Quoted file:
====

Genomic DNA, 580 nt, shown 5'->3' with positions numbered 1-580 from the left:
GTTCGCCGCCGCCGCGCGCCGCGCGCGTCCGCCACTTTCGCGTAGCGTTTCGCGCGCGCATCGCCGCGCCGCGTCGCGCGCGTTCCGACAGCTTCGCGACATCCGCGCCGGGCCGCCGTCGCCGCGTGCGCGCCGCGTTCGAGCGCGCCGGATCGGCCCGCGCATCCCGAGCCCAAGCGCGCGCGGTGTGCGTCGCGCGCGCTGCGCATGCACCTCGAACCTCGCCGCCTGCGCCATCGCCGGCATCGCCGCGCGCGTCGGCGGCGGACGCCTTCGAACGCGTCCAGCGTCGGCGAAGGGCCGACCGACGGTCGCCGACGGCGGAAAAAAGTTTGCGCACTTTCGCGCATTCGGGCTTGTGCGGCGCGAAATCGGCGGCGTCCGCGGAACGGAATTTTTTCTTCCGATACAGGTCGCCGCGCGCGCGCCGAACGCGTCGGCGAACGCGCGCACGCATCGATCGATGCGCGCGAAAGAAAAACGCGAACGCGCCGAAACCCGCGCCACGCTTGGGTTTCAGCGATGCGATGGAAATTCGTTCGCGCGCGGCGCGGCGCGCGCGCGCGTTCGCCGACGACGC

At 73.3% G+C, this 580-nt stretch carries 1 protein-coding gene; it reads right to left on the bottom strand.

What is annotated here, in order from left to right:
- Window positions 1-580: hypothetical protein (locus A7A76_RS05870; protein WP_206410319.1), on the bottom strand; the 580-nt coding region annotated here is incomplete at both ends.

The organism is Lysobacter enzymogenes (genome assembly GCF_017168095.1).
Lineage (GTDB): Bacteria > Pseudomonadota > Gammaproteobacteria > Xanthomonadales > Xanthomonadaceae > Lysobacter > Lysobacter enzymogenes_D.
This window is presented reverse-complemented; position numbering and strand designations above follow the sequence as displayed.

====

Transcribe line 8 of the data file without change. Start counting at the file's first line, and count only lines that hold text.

This window is presented reverse-complemented; position numbering and strand designations above follow the sequence as displayed.